Hélène Gordon-Lazareff

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Hélène Gordon-Lazareff (French: [elɛn gɔʁdɔ̃ lazaʁɛf]; 21 September 1909 – 16 February 1988) was a French journalist of Russian Jewish origin who founded Elle magazine in 1945. She was married to Pierre Lazareff, founder of the newspaper France-Soir. She had two daughters, Michèle Lazareff-Rosier from her first marriage and Nina Lazareff from her second marriage with Pierre.[1]


Born in Russia, Hélène Gordon-Lazareff fled to France from the Bolshevik Revolution. She studied ethnography at the Sorbonne. She began her career as a journalist in the 1930s, writing the children's page for France-Soir under the name "Tante Juliette".[2] She later married the owner of the newspaper, Pierre Lazareff in 1938. The couple[3] left Paris for New York after the outbreak of World War II. Gordon-Lazareff was easily integrated into journalist circles in New York because of her perfect English.[2] She became an editor of the women's page of the New York Times after working for Harper's Bazaar and. She returned to Paris in 1944 a couple of weeks after the city was liberated. She decided to start her own fashion magazine and used the experience she had after having worked for several American magazines. A year later the first issue of Elle magazine was published in October "on paper so course that it reminded her of French bread".[4] After a year journalist Françoise Giroud was hired to take over as editor-in-chief of the magazine when Gordon-Lazareff became seriously ill. In Profession Journaliste Françoise Giroud describes Gordon-Lazareff as "a brilliant, young woman".[5]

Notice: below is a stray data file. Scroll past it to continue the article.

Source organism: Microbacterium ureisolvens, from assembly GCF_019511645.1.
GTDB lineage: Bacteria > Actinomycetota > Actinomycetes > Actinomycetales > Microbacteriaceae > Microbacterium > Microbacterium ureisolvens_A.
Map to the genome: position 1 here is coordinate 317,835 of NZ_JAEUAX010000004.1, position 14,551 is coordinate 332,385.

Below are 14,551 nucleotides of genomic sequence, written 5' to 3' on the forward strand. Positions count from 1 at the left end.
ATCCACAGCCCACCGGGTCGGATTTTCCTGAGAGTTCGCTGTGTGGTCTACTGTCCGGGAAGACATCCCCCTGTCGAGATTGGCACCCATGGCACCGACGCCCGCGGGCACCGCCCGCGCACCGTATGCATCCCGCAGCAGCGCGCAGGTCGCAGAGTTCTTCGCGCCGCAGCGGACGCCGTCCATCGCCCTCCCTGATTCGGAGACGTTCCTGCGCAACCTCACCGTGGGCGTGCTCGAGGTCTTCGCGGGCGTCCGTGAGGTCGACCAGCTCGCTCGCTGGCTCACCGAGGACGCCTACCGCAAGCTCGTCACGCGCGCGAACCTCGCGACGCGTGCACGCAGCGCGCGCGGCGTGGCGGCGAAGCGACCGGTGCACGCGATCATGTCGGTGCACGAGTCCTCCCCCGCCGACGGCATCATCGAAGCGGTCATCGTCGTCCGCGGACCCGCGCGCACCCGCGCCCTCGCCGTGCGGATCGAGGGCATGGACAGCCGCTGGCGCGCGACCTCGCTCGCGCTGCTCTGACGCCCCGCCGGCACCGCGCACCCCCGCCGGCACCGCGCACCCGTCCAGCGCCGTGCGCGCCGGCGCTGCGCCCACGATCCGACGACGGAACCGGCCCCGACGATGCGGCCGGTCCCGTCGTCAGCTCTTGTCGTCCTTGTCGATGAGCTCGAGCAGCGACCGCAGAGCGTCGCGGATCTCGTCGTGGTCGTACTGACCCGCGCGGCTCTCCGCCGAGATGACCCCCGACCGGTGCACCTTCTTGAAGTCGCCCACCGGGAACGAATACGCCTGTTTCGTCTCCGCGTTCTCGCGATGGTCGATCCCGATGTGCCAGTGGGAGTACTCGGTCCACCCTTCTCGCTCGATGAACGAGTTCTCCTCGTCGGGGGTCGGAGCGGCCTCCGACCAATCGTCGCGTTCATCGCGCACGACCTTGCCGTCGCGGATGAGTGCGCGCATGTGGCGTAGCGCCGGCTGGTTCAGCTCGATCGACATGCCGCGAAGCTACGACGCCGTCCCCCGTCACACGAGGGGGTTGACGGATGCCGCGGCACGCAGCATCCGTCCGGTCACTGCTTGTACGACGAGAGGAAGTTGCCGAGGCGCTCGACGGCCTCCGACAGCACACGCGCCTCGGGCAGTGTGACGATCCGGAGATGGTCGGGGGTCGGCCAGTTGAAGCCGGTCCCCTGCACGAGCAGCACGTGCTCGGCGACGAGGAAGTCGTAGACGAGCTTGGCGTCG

1. ^ "Family tree of Hélène GORDON". Geneanet. Retrieved 2019-07-01.
  2. ^ a b Weiner, Susan (2001-05-09). Enfants Terribles: Youth and Femininity in the Mass Media in France, 1945-1968. ISBN 9780801865398.
  3. ^ « Pierre et Hélène Lazareff, couple hors normes ! » interview Sophie Delassein by Jean-Pierre Thiollet, France-Soir, 12 May 2009, http://www.francesoir.fr/loisirs/litterature/"pierre-et-helene-lazareff-couple-hors-normes-"-sophie-delassein-38180.html
  4. ^ "Archived copy". Archived from the original on 2012-07-10. Retrieved 2012-05-06.{{cite web}}: CS1 maint: archived copy as title (link)
  5. ^ "Magazine history: And Lazareff created French ELLE". It's OK for intellectual feminists to like fashion.